Not so long ago, I was guilty of trying to please everyone.
I’d go out of my way to make people happy. I’d accept invites to events I didn’t want to go to. I’d feel guilty for not doing those little favors for friends and family, so I did them.
And what happened?
Well, as you might imagine, I found myself overloaded.
But worst of all, I was pleasing no one, least of all myself. As I learned the hard way, trying to please people is actually a recipe for people taking you for granted.
Today, we dive into five habits that were preventing me from being truly valued and appreciated.
They might be holding you back, too.
Let’s get to it.
1) Seeking constant approval
This was one of the toughest habits I had to kick.
I was a chronic approval-seeker. Craving validation and approval from others was like second nature to me. But in my quest for appreciation, I realized this constant need for validation was doing the exact opposite.
Diving into Stoic teachings, perhaps surprisingly, really helped with this. I still occasionally come back to Marcus Aurelius’ words on this:
“It never ceases to amaze me: we all love ourselves more than other people, but care more about their opinion than our own.”
The Roman Emperor may have penned these thousands of years ago, but they remain as relevant as ever.
When we’re constantly seeking approval, we’re not being our true selves. We’re molding ourselves to fit someone else’s expectations, often at the expense of our own happiness.
If there’s one thing to take from this post, it’s that there’s an important distinction between being liked and being valued. When you seek approval, you’re aiming for the former. But when you’re authentically yourself, you earn the latter.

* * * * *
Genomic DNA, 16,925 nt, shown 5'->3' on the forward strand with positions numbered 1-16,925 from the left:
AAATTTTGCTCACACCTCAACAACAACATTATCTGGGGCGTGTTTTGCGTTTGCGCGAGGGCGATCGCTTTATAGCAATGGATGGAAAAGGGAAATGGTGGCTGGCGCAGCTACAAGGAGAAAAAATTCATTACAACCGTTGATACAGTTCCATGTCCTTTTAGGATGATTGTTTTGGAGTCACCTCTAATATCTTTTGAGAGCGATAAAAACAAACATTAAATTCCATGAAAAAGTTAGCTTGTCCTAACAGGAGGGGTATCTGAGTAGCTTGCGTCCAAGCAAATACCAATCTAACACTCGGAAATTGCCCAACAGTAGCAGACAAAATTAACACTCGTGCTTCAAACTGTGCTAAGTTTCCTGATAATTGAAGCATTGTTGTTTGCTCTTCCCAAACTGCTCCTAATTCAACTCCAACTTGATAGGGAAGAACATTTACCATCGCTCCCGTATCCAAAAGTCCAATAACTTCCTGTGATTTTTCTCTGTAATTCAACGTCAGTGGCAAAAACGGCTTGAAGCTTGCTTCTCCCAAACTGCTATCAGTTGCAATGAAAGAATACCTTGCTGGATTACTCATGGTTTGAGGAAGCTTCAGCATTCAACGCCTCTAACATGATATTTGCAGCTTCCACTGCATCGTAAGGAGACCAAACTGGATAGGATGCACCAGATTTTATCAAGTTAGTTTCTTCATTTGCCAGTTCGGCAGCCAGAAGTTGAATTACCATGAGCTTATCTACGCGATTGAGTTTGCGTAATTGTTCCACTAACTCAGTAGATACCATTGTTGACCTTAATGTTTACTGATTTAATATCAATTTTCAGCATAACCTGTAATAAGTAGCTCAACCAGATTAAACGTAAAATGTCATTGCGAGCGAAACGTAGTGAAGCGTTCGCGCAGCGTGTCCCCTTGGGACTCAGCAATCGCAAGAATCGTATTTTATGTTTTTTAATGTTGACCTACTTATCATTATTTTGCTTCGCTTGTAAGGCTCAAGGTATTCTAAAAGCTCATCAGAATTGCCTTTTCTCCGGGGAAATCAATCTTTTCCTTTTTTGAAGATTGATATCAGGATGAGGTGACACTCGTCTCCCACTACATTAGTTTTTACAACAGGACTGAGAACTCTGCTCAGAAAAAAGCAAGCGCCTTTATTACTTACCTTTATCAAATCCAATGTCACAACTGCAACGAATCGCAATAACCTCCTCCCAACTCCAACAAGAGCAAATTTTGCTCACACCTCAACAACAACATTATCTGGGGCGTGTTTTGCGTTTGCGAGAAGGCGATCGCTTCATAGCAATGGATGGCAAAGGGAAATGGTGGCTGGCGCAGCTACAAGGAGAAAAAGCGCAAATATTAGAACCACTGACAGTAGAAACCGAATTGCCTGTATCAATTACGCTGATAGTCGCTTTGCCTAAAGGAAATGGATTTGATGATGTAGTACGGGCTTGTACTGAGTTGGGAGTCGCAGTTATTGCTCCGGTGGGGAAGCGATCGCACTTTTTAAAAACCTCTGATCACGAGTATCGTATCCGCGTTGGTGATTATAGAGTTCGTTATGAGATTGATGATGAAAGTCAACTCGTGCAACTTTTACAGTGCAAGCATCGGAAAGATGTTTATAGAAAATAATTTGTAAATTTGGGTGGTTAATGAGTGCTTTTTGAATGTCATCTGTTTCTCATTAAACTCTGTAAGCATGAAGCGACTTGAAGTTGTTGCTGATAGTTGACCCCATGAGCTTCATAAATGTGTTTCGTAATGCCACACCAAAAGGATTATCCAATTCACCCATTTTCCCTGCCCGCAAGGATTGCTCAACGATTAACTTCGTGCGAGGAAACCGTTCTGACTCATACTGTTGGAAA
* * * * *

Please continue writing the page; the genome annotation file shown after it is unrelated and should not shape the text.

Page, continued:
So, instead of bending over backward to gain approval, I started to embrace my authentic self. And guess what?
The appreciation followed.
It wasn’t an easy transition, but it was a rewarding one. Letting go of this habit allowed me to experience genuine appreciation from others and, more importantly, from myself.
This is not just about refusing to be a people-pleaser; it’s about valuing your own worth and understanding that your value doesn’t decrease based on someone’s inability to see your worth.
And trust me – when you start doing that, life becomes a whole lot more fulfilling.
This is another habit I was particularly guilty of. Saying “I’m sorry” had become so ingrained in my communication style that I barely noticed it anymore.
For instance, there was a time during a team meeting at work when a colleague pointed out a minor error in one of my projects. My immediate response was to say, “I’m so sorry; I’ll fix it right away,” even though the mistake was a collective oversight, not just my own.
This knee-jerk apology, meant to smooth over the situation, actually diminished my contribution to the project and placed undue responsibility on my shoulders.
A simple “Thank you for pointing that out; we’ll make sure to address it,” would have sufficed. This approach not only maintains professionalism but also reinforces a sense of shared responsibility within the team rather than placing undue blame on oneself.
Over time, however, I began to understand that assertiveness doesn’t mean being aggressive or confrontational; it’s about expressing oneself clearly and respectfully without undermining one’s own worth.
It’s about stating your perspective or addressing an issue directly without prefacing it with an apology, especially when one isn’t warranted.
Apologizing unnecessarily doesn’t make us more likable or appreciated. In fact, it often has the opposite effect. It can undermine our self-confidence and make us appear less assertive.
So, I started practicing assertiveness.
Kicking the habit of over-apologizing didn’t just improve my communication skills; it strengthened my self-perception and the way others perceived me too.
3) Saying ‘yes’ to everything
Do you ever find yourself automatically saying ‘yes’ to almost every request, favor, or invitation? Do you deep down fear that a ‘no’ might make you less likable?